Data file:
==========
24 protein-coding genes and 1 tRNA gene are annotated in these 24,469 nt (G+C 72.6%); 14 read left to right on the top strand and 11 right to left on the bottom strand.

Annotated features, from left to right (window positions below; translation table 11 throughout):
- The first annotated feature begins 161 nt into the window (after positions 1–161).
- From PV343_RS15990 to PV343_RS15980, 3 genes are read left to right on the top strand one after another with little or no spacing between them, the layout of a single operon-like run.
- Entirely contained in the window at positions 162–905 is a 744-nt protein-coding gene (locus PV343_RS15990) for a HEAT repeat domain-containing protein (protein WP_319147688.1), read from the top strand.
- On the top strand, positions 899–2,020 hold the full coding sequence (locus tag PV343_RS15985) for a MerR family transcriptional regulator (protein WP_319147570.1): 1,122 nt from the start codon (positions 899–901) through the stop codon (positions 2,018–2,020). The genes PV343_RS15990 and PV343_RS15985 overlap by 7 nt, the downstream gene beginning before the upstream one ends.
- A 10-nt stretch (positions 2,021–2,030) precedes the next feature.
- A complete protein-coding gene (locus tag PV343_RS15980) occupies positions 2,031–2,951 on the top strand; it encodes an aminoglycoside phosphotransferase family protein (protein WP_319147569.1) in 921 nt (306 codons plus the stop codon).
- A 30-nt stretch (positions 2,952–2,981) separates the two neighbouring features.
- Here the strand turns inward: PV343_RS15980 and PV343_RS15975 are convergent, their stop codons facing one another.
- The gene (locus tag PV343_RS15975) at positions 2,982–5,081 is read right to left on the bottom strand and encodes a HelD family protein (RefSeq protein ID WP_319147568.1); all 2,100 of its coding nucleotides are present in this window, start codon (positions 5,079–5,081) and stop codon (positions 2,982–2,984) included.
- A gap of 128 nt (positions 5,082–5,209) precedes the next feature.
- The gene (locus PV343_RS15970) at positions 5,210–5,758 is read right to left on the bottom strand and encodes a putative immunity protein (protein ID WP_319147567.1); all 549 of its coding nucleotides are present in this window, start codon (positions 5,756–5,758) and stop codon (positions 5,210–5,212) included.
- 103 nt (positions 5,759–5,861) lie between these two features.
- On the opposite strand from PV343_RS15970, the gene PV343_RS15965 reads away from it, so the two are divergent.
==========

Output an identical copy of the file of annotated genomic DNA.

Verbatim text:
24 protein-coding genes and 1 tRNA gene are annotated in these 24,469 nt (G+C 72.6%); 14 read left to right on the top strand and 11 right to left on the bottom strand.

Annotated features, from left to right (window positions below; translation table 11 throughout):
- The first annotated feature begins 161 nt into the window (after positions 1–161).
- From PV343_RS15990 to PV343_RS15980, 3 genes are read left to right on the top strand one after another with little or no spacing between them, the layout of a single operon-like run.
- Entirely contained in the window at positions 162–905 is a 744-nt protein-coding gene (locus PV343_RS15990) for a HEAT repeat domain-containing protein (protein WP_319147688.1), read from the top strand.
- On the top strand, positions 899–2,020 hold the full coding sequence (locus tag PV343_RS15985) for a MerR family transcriptional regulator (protein WP_319147570.1): 1,122 nt from the start codon (positions 899–901) through the stop codon (positions 2,018–2,020). The genes PV343_RS15990 and PV343_RS15985 overlap by 7 nt, the downstream gene beginning before the upstream one ends.
- A 10-nt stretch (positions 2,021–2,030) precedes the next feature.
- A complete protein-coding gene (locus tag PV343_RS15980) occupies positions 2,031–2,951 on the top strand; it encodes an aminoglycoside phosphotransferase family protein (protein WP_319147569.1) in 921 nt (306 codons plus the stop codon).
- A 30-nt stretch (positions 2,952–2,981) separates the two neighbouring features.
- Here the strand turns inward: PV343_RS15980 and PV343_RS15975 are convergent, their stop codons facing one another.
- The gene (locus tag PV343_RS15975) at positions 2,982–5,081 is read right to left on the bottom strand and encodes a HelD family protein (RefSeq protein ID WP_319147568.1); all 2,100 of its coding nucleotides are present in this window, start codon (positions 5,079–5,081) and stop codon (positions 2,982–2,984) included.
- A gap of 128 nt (positions 5,082–5,209) precedes the next feature.
- The gene (locus PV343_RS15970) at positions 5,210–5,758 is read right to left on the bottom strand and encodes a putative immunity protein (protein ID WP_319147567.1); all 549 of its coding nucleotides are present in this window, start codon (positions 5,756–5,758) and stop codon (positions 5,210–5,212) included.
- 103 nt (positions 5,759–5,861) lie between these two features.
- On the opposite strand from PV343_RS15970, the gene PV343_RS15965 reads away from it, so the two are divergent.